Slave raids into Orang Asli settlements were quite common feature back in the 18th and 19th centuries. These slave-raiders were mainly local Malays and Bataks, who considered the Orang Asli as ‘kafirs’, ‘non-humans’, ‘savages’ and ‘jungle-beasts.’ The modus operandi was basically to swoop down a settlement and then kill off all the adult men. Women and children were captured alive as they are ‘easier to tame.’ The captives Orang Asli slaves were sold off or given to local rulers and chieftains to gain their favour. Slaves trade soon developed and even continued into the present century despite the official abolition of all forms of slavery in 1884. The derogatory term sakai was used to refer to the Orang Asli until the middle of the 20th century meant slave or dependent. Many of the elders Orang Asli still remember this period of their history, and they detest being called Sakai.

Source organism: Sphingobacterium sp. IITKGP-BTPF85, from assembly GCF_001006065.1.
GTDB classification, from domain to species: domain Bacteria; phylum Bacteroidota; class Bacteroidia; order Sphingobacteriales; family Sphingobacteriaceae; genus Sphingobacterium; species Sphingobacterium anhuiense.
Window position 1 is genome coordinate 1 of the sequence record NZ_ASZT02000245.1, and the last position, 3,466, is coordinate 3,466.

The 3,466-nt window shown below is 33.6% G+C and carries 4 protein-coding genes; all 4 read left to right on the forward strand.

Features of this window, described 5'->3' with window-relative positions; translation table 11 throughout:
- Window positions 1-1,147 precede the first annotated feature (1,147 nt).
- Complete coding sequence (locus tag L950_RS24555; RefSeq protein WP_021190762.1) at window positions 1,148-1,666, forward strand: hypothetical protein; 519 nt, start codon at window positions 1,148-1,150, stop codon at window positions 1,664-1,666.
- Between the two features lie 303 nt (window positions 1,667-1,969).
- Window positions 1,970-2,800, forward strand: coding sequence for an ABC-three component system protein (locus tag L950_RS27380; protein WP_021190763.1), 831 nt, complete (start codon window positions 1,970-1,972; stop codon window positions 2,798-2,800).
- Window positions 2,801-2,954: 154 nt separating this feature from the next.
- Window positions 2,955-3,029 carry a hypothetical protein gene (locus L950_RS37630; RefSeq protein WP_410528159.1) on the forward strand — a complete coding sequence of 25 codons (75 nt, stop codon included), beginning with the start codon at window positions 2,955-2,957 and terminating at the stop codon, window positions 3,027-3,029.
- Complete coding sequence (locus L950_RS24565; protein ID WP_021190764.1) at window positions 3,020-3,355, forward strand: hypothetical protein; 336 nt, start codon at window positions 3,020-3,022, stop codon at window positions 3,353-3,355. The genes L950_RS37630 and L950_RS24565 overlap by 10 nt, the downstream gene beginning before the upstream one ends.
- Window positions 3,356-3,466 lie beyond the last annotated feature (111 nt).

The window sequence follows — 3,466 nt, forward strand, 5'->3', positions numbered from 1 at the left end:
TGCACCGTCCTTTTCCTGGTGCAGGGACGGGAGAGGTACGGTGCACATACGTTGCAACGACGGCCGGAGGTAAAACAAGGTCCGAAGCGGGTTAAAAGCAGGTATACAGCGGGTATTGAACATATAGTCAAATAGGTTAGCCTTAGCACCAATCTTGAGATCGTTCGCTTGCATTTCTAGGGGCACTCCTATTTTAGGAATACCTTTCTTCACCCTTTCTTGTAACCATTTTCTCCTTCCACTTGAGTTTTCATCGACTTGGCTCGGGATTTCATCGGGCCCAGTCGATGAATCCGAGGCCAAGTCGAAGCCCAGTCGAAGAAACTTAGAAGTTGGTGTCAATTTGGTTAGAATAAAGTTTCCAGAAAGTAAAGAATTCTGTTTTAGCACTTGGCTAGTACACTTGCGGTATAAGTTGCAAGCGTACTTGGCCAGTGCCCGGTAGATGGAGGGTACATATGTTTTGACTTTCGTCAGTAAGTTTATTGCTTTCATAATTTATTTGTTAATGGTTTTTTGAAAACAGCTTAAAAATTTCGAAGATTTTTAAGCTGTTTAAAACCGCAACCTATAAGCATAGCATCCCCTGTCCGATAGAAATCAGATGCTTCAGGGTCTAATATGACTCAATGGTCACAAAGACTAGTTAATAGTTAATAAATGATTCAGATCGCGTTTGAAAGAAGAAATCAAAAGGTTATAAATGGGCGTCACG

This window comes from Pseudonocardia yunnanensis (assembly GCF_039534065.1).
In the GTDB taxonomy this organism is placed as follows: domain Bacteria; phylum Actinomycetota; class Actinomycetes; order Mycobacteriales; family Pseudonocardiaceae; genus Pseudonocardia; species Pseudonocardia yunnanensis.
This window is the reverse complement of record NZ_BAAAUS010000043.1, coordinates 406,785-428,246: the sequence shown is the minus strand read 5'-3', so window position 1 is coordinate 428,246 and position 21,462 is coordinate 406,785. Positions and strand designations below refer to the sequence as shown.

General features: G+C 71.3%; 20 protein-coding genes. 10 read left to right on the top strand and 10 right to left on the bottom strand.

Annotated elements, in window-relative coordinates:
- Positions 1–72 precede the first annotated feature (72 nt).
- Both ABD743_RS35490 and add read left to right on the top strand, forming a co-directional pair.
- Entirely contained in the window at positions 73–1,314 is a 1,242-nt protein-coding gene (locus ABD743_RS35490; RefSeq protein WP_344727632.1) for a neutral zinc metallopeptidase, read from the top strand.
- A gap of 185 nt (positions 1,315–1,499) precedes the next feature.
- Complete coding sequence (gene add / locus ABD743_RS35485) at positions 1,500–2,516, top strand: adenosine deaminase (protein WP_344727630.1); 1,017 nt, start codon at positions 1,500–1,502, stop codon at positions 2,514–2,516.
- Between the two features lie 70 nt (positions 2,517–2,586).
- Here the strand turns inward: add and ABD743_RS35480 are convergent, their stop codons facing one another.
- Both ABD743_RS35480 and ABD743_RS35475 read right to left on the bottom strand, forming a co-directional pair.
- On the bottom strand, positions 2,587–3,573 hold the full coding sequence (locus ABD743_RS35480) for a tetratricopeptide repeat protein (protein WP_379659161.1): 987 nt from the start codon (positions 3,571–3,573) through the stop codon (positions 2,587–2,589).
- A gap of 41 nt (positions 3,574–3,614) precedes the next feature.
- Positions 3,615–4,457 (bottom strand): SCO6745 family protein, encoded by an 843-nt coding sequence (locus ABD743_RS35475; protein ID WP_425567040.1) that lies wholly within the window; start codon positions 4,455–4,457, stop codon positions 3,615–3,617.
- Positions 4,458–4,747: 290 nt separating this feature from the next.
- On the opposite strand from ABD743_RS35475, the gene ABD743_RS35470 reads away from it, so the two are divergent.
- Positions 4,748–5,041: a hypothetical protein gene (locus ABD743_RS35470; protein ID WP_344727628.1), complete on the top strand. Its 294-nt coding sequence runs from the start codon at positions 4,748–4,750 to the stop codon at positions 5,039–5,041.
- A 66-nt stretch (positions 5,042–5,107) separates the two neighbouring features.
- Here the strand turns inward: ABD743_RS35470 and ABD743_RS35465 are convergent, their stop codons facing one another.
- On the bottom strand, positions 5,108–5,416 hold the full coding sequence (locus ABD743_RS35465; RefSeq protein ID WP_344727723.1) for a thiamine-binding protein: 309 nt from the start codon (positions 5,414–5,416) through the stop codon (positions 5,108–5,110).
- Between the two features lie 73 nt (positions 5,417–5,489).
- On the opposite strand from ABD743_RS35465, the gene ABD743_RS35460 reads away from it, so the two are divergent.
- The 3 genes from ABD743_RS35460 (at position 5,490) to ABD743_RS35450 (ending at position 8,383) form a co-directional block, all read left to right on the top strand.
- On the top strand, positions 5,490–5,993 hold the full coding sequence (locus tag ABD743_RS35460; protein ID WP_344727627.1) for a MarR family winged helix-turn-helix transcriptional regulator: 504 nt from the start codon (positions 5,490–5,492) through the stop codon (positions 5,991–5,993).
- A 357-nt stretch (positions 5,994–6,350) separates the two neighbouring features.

In 2000, the Orang Asli comprise only 0.5% of the total population in Malaysia. Their population is approximately 148,000.
Text adapted from Wikipedia’s article on the Orang Asli.
Most of the photos here are photograph by my daughter using Panasonic DMC Lumix LX3.During her field work trip to Pos Orang Asli Senderut,Kuala Lipis in Pahang.
Photo edited by myself.